400TX

Unsolicited editorials on cameras, lenses, film, developer, and black and white photography in general.

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Location: New Orleans, Louisiana, United States

Tuesday, February 27, 2007

Photo by Sammy Davis, Jr.

This book is a mixed bag and I come away from it with mixed feelings. If Sammy Davis, Jr. shot as many frames as the book seems to imply, he perhaps wasn't much of a photographer as many of the images in the book are of dubious quality. However, I cannot make the mistake of comparing him to contemporaries such as HCB. He was a singer, an actor, a dancer, a muscian, and a consumate live entertainer. He seemed to take everything he did very seriously. Some of his images in this collection are rather good. Others were very badly exposed and, unfortunately, printed anyway. I think he wasn't much of an editor and, to be fair again, he didn't assemble these images. Some of the frames are delightful.

One thing that makes this collection interesting is the subject matter. He had access to, of course, the Rat Pack, Marilyn Monroe, Richard Burton, Liz Taylor, Jerry Lewis, Nat King Cole, and so on. Most of the images are candid. Those are pretty good, and some are actually very good. Other shots are posed with big smiling faces blasted flat with a flash bulb, harsh shadows on the wall. Some are blurred, and some are slightly out of focus. If you weed out everything that a proper editor would weed out, the book would be half its size. But some folks want to see the bad stuff because they want to see the people in the bad shots. The book isn't expensive ($50, 2/3 of that from amazon.com). For $32 books, a big book would sell better than a thin book.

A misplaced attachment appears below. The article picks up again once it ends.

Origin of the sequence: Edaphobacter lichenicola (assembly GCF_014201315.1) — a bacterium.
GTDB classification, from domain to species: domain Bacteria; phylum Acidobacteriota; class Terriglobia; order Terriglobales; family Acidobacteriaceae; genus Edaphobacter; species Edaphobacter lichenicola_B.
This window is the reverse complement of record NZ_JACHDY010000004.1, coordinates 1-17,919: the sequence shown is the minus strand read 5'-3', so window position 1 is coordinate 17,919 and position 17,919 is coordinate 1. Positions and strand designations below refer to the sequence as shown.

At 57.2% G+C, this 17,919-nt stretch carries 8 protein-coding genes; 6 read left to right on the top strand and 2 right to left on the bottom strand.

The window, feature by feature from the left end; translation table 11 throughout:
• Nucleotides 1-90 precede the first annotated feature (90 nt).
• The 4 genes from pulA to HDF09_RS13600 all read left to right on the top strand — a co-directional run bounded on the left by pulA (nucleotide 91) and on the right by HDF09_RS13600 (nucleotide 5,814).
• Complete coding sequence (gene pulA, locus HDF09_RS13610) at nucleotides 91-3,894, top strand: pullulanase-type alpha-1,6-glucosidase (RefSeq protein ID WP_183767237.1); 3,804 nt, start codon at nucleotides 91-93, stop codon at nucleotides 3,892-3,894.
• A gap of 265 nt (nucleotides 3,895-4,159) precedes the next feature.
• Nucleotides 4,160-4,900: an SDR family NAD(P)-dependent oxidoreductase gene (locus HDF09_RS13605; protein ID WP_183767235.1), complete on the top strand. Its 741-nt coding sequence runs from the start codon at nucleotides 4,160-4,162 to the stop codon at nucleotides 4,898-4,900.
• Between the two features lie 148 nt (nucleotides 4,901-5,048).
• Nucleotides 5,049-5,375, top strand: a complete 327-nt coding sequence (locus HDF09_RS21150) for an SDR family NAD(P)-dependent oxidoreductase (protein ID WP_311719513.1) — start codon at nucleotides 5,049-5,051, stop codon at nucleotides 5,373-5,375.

Was Sammy a good photographer? I think he was a good amateur photographer. He used good equipment. Some of his shots are inspiring. The snapshots are awful, especially those with flash. I preferred the blurred motion, slightly out of focus, natural lighting shots. Probably because I shun the flash altogether, use a Rolleiflex and Nikon RF, and a lot of my shots are blurred and slightly out of focus. But I have the sense to bury the really bad ones never to be seen by others.

The narrative by author Burt Boyar is interesting and welcomed. He has spent a lot of time studying and writing about Sammy Davis, Jr., and I'm glad that he was responsible for assembling this collection. Should you buy it? Go to Barnes and Noble, get a cup of coffee, and look at it. Ultimately, it is probably a book that a serious photographer might want to check out of the local library. But I was pleasantly surprised by some of Sammy's shots here. He never did anything without trying to do it well. He was a lot better photographer than was Patton, but photography wasn't Patton's strongest suit either. I came away from this book with even fonder feelings toward Sammy than I had before. I've always liked him as a man.

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